A reviewer of this book once wrote that she defines all the many books she's read into two categories: those "before Ishmael" and "after Ishmael". I agree, but with more muscle...I tend to define my entire worldview (yes, it is THAT provocative!) into ideas I had Before/After Ishmael. I've given away over 20 copies of this book to friends and family with the hope that it will touch the people I love with the same kind of grace I felt when I read it. Truly remarkable.
Anonymous More than 1 year ago
I decided upon this book because I was told it was a must read. If you like preachy books without explanation then this just might be for you. It felt like "The Secret" where the author is demeaning and telling you how you should feel instead of just proving their piece. I do not recommend to any age group. Boring, preachy, slow... etc
Guest More than 1 year ago
I will agree with those who said this book was hard to get through. It was. I didn't enjoy the style of writing or the tone of the book and I didn't feel a connection to any of the characters. Normally those points would not allow me to enjoy a book at all. The strange thing is that I HAD to get through this book - because the ideas Quinn wanted to convey were so powerful. I always tell people that this book is worth getting through to get the background information and then move on to a much more well written book by the same author, 'The Story of B'.
Emery42 More than 1 year ago
Ishmael will challenge the way you think and live, in a very good way. After reading this book you will want to do anything and everything to save the world.
JAJbooks More than 1 year ago
I read a lot of reviews on this book before buying, and most of them talked about a life changing experience. Well, I completely agree. This is the story I've always wanted, and it has confirmed the way I've always felt about humanity and the world as a whole. This book well forever change the way you look at the world. By the end of the book I was on the verge of crying. GET THIS BOOK.
Brigit More than 1 year ago
Ishmael was recommended by a friend, and I am very glad it was. What an utterly unique and thought provoking book this is. If you like an intellectual challenge, if you like to have your thoughts and beliefs challenged, then you will enjoy this story. A teacher, unlike any other, is looking for a student. The student he is looking for needs to have a strong desire to save the world. The student he gets thinks he knows what he is getting in to, but after his initial shock, he is challenged into having to find the answers buried deep within his own subconscious and in mankind's own history. There are so many interesting facts and ideas brought up in their interactions.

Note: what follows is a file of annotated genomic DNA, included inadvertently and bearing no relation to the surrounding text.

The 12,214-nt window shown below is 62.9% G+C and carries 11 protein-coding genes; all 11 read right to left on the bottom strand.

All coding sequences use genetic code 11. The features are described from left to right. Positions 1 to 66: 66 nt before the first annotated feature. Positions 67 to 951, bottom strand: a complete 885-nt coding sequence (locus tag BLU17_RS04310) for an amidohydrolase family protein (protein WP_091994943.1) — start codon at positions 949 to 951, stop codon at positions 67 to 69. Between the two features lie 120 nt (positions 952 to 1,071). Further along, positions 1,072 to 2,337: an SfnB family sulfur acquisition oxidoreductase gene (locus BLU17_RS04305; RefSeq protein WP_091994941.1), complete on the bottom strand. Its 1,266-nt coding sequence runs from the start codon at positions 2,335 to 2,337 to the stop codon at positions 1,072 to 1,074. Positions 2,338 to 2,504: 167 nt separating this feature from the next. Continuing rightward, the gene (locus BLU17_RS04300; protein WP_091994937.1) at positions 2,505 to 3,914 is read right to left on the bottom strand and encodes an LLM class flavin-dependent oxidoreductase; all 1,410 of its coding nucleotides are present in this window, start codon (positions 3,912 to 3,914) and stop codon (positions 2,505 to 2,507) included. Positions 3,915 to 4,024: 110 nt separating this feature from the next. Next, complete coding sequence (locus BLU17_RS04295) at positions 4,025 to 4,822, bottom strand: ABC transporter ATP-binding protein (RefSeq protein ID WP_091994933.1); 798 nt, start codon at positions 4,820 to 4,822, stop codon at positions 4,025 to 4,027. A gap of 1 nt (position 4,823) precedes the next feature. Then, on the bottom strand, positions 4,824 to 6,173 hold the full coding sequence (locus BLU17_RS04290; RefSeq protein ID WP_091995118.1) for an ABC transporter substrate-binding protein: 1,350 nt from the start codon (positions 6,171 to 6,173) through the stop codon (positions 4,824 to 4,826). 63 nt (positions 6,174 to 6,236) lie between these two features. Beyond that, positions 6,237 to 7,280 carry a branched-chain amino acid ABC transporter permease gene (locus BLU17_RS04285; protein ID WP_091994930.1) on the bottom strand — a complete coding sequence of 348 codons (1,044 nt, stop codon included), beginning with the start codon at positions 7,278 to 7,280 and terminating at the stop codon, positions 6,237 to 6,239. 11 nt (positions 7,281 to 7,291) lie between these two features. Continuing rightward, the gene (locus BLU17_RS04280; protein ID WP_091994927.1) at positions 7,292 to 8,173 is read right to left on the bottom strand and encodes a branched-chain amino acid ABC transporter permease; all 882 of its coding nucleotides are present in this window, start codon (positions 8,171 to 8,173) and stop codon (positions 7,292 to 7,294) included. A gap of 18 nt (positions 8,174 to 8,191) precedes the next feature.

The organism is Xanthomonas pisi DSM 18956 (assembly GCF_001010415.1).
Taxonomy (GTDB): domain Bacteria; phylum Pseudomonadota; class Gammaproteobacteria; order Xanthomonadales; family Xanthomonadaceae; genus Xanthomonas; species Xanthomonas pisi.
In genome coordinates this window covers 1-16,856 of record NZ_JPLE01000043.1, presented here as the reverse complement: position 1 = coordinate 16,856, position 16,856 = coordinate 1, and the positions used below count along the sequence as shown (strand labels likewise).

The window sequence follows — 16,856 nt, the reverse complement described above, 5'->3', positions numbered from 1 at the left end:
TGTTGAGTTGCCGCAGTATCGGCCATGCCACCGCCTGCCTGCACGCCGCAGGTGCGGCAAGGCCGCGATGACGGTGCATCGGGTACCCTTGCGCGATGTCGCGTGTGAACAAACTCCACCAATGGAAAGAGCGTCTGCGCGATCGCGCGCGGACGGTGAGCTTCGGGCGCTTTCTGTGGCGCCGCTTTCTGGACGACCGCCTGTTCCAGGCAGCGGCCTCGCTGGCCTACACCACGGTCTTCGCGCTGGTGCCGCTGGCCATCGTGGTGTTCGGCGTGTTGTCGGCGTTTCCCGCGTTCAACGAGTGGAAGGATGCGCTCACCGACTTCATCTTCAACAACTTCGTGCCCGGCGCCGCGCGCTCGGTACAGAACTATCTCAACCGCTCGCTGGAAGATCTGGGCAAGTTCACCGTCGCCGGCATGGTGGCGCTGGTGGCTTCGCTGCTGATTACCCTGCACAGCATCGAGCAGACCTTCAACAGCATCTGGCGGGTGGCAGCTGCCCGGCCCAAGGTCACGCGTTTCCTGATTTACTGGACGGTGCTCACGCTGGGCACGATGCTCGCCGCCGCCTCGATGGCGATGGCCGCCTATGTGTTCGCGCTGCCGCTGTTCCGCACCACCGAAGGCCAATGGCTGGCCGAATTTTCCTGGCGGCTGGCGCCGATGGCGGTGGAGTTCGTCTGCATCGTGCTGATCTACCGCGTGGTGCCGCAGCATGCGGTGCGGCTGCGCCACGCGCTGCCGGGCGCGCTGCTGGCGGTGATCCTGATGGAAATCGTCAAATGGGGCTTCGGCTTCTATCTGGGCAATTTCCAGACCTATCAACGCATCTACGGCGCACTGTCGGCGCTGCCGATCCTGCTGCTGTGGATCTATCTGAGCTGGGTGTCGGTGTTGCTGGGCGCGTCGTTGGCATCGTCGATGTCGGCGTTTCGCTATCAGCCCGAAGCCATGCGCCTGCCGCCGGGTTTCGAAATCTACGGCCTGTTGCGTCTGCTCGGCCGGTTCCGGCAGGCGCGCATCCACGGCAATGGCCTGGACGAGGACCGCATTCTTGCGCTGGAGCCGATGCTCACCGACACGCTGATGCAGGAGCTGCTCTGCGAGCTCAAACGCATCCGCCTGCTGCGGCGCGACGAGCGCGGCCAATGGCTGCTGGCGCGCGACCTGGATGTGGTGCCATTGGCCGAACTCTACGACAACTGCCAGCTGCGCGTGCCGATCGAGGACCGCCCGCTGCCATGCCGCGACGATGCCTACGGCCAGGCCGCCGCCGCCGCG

cap_man More than 1 year ago
I have never come across something that has changed my outlook on life so drastically. This is a must read.
Anonymous More than 1 year ago
I did not enjoy this book. I admit there were bits of interesting parts. However, it felt as if I was almost reading a bible. This is not a favorable feeling. I prefer novels with more of a plot, which Ishmeal, in my opinion, lacks. Although the language is appropriate and the novel is even well written, I detest the story line. I don't recommend this book for those looking for a creative experience. 
LunaLovegood69 More than 1 year ago
I was recommended this book by a fellow co-worker. I'm a opened minded new age hippy for say. I'm not someone who can get into alot of books unless its Harry Potter. This book got me to open my eyes with the Mother Culture has brain washed our life style. Leavers and Takers as well. The book had many good points as well. I wanted to save the world before and this book just gave me more of a reason to save it now. This is such an amazing book the person who recommended it to me asked to barrow it and read it again, as well as this book will be held onto for future re-reading.
therealangiemccoy More than 1 year ago
thought provoking, easy to read. a message that will stay with you forever.
RedShikari More than 1 year ago
This books seems a bit silly whenever I try to describe it: "Well, you see, a gorilla teaches a man how to save the world." That doesn't do it any kind of justice. What this book will do is change the way you see the world and the people in it. You might start acting a bit differently, start thinking of third-world countries with a bit more respect, and you might start up a conversation with the gorilla at the local zoo. Read this one just to get yourself questioning the world a bit, if for nothing else.
Guest More than 1 year ago
This is a phenomenal story that, while fiction, sets your mind in motion. I have bought several copies because I felt that the people I love just had to read it. All students would benefit from this book as well as the recreational reader.
Guest More than 1 year ago
This book changed my perspective on life, opended my eyes to ideas and enlightenment I never knew existed.
Guest More than 1 year ago